How we cite our quotes:
I'm supposed to be smart; I make good grades and have a high IQ and everything, but I don't use my head. Besides, I like walking. (1.6)
Pony's pointing to a couple of different kinds of intelligence here – academic intelligence and common sense intelligence. He's trying to balance these two as he approaches his personal desires, including the desire to walk home (alone!) and to handle a range of social situations.
Tough and Tuff are two different words. Tough is the same as rough; tuff means cool or sharp […] In our neighborhood both are compliments. (1.57).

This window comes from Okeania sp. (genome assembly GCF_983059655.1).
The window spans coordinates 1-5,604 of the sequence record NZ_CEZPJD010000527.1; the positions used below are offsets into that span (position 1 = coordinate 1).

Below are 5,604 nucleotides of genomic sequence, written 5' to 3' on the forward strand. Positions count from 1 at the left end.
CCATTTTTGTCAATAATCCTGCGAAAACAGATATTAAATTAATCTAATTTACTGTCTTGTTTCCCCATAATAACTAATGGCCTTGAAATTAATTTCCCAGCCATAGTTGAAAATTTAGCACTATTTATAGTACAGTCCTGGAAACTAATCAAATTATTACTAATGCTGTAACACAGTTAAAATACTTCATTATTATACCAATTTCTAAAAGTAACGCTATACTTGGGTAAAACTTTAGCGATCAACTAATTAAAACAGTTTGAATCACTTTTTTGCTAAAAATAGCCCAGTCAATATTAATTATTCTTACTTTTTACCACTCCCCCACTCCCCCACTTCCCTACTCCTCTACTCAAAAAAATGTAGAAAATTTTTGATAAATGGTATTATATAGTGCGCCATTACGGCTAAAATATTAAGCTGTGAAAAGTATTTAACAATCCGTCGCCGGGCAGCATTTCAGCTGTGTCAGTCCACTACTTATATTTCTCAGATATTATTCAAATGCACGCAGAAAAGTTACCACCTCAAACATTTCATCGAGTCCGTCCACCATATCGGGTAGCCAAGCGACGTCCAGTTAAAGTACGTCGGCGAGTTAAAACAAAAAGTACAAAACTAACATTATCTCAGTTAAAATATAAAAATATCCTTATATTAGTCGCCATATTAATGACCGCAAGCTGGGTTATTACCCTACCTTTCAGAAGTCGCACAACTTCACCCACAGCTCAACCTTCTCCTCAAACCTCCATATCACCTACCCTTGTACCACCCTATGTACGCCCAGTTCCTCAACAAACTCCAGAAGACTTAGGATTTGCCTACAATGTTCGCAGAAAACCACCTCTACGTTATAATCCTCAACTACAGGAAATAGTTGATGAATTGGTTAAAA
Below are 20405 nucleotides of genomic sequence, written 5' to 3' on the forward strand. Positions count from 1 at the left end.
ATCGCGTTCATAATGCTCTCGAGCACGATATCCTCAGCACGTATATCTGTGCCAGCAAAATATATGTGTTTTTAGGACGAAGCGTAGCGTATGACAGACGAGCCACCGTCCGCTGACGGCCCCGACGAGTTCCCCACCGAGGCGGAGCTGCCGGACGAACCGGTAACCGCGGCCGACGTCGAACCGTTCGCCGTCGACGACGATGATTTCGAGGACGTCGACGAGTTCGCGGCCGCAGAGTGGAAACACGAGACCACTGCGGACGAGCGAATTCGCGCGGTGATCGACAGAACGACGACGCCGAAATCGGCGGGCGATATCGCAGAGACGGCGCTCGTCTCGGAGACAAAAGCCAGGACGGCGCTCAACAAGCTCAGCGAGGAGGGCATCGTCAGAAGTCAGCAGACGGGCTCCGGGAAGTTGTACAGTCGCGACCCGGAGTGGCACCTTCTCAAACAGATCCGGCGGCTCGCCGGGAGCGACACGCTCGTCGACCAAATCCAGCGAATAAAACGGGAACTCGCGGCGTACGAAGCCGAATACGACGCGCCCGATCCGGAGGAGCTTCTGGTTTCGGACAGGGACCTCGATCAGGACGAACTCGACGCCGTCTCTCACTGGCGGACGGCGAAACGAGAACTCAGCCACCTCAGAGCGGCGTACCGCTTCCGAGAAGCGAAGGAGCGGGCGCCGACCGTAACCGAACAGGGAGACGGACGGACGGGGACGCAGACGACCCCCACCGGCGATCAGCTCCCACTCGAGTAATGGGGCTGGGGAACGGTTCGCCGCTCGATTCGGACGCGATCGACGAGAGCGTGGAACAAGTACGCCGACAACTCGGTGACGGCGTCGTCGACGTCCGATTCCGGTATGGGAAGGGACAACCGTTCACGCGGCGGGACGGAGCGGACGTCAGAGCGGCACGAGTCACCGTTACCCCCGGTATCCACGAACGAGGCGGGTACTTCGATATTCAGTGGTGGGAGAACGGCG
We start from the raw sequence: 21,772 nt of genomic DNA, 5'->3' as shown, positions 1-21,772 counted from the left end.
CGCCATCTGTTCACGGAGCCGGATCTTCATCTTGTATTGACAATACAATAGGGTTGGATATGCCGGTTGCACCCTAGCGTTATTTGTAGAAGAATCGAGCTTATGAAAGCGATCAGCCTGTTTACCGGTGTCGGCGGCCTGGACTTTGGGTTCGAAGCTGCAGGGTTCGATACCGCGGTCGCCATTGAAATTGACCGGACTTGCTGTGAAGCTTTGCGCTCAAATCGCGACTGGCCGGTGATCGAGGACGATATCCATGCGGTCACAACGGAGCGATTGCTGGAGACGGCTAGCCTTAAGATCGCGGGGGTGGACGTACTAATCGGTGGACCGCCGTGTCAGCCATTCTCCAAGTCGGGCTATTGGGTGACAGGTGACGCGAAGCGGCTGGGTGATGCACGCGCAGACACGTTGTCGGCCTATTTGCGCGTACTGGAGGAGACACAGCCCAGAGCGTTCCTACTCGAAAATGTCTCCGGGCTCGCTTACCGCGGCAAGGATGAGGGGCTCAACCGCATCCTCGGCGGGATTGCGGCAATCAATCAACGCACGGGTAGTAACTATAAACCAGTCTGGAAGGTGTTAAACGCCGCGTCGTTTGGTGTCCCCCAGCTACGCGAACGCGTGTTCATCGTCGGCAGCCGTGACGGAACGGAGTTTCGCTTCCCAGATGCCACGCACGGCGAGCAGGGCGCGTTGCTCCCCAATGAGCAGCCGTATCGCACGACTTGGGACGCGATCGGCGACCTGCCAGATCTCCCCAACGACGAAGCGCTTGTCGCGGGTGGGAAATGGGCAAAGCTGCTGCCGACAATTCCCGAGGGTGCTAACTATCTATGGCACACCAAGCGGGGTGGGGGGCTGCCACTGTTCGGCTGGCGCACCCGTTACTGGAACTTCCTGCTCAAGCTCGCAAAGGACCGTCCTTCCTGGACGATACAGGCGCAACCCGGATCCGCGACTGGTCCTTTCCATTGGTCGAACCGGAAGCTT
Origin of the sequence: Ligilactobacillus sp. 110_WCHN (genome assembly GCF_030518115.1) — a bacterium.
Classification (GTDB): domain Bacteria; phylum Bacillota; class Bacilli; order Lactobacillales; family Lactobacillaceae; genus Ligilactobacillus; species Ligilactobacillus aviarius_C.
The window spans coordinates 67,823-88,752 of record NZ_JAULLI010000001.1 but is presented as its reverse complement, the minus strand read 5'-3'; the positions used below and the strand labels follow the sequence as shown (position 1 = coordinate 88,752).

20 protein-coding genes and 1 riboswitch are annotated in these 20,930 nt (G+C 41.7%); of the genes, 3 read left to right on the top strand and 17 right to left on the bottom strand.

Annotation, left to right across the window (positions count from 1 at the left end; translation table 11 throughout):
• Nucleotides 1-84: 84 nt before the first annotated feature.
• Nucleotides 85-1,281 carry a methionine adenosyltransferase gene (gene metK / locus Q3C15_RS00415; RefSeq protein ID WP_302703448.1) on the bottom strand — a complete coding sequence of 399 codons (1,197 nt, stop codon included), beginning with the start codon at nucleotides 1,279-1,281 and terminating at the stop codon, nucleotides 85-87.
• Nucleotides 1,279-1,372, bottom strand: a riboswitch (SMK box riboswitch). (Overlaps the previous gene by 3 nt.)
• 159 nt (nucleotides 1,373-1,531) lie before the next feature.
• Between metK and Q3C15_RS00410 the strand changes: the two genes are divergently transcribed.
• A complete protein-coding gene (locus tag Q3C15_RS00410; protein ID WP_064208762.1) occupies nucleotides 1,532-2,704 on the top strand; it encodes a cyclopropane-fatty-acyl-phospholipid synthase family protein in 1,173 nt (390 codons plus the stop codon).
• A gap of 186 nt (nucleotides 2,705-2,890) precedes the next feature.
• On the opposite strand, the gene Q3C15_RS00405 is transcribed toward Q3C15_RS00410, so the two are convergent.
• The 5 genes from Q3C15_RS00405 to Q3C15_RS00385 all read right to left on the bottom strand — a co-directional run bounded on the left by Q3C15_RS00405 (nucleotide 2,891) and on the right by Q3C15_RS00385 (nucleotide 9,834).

Pony is also educating readers about his world, and his lessons include several insights into local slang. If you were writing about your world, are there any special words you'd want readers to know?
But we just didn't have the money for him to go to college, even with the athletic scholarship he won. And now he didn't have time between jobs to even think about college. (1.81)
Money and time are big obstacles to Darry's education. In this novel, just because you're smart or talented doesn't mean you can get an education.